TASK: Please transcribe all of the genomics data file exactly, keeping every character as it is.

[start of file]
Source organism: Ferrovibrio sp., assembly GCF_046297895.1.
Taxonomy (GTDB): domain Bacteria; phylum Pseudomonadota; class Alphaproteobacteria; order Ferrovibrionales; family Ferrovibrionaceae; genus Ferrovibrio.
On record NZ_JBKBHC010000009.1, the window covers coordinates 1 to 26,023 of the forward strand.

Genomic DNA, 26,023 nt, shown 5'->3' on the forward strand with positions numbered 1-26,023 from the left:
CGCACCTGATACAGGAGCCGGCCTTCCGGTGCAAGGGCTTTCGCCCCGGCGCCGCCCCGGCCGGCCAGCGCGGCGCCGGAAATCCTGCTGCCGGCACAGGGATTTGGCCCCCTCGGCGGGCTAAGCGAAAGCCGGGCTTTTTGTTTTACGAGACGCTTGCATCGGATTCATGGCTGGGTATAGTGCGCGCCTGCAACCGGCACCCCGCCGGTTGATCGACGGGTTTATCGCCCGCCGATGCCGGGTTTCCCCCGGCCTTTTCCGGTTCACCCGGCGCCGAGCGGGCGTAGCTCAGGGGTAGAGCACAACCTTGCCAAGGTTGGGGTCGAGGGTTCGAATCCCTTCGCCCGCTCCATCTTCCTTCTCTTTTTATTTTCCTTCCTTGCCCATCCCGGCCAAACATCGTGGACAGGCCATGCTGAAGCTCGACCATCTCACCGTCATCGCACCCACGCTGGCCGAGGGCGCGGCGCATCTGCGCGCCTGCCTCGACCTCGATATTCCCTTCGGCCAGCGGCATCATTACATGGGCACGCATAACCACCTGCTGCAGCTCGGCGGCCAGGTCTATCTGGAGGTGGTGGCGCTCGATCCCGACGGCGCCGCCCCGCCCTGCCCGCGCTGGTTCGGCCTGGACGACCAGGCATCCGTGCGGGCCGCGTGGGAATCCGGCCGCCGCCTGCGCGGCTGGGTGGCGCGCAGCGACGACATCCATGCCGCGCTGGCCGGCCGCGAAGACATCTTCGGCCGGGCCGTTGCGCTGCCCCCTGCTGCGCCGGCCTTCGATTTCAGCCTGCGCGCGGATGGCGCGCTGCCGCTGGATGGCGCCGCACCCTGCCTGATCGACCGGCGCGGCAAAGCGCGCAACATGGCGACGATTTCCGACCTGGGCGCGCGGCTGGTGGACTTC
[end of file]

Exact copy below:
Source organism: Ferrovibrio sp., assembly GCF_046297895.1.
Taxonomy (GTDB): domain Bacteria; phylum Pseudomonadota; class Alphaproteobacteria; order Ferrovibrionales; family Ferrovibrionaceae; genus Ferrovibrio.
On record NZ_JBKBHC010000009.1, the window covers coordinates 1 to 26,023 of the forward strand.

Genomic DNA, 26,023 nt, shown 5'->3' on the forward strand with positions numbered 1-26,023 from the left:
CGCACCTGATACAGGAGCCGGCCTTCCGGTGCAAGGGCTTTCGCCCCGGCGCCGCCCCGGCCGGCCAGCGCGGCGCCGGAAATCCTGCTGCCGGCACAGGGATTTGGCCCCCTCGGCGGGCTAAGCGAAAGCCGGGCTTTTTGTTTTACGAGACGCTTGCATCGGATTCATGGCTGGGTATAGTGCGCGCCTGCAACCGGCACCCCGCCGGTTGATCGACGGGTTTATCGCCCGCCGATGCCGGGTTTCCCCCGGCCTTTTCCGGTTCACCCGGCGCCGAGCGGGCGTAGCTCAGGGGTAGAGCACAACCTTGCCAAGGTTGGGGTCGAGGGTTCGAATCCCTTCGCCCGCTCCATCTTCCTTCTCTTTTTATTTTCCTTCCTTGCCCATCCCGGCCAAACATCGTGGACAGGCCATGCTGAAGCTCGACCATCTCACCGTCATCGCACCCACGCTGGCCGAGGGCGCGGCGCATCTGCGCGCCTGCCTCGACCTCGATATTCCCTTCGGCCAGCGGCATCATTACATGGGCACGCATAACCACCTGCTGCAGCTCGGCGGCCAGGTCTATCTGGAGGTGGTGGCGCTCGATCCCGACGGCGCCGCCCCGCCCTGCCCGCGCTGGTTCGGCCTGGACGACCAGGCATCCGTGCGGGCCGCGTGGGAATCCGGCCGCCGCCTGCGCGGCTGGGTGGCGCGCAGCGACGACATCCATGCCGCGCTGGCCGGCCGCGAAGACATCTTCGGCCGGGCCGTTGCGCTGCCCCCTGCTGCGCCGGCCTTCGATTTCAGCCTGCGCGCGGATGGCGCGCTGCCGCTGGATGGCGCCGCACCCTGCCTGATCGACCGGCGCGGCAAAGCGCGCAACATGGCGACGATTTCCGACCTGGGCGCGCGGCTGGTGGACTTC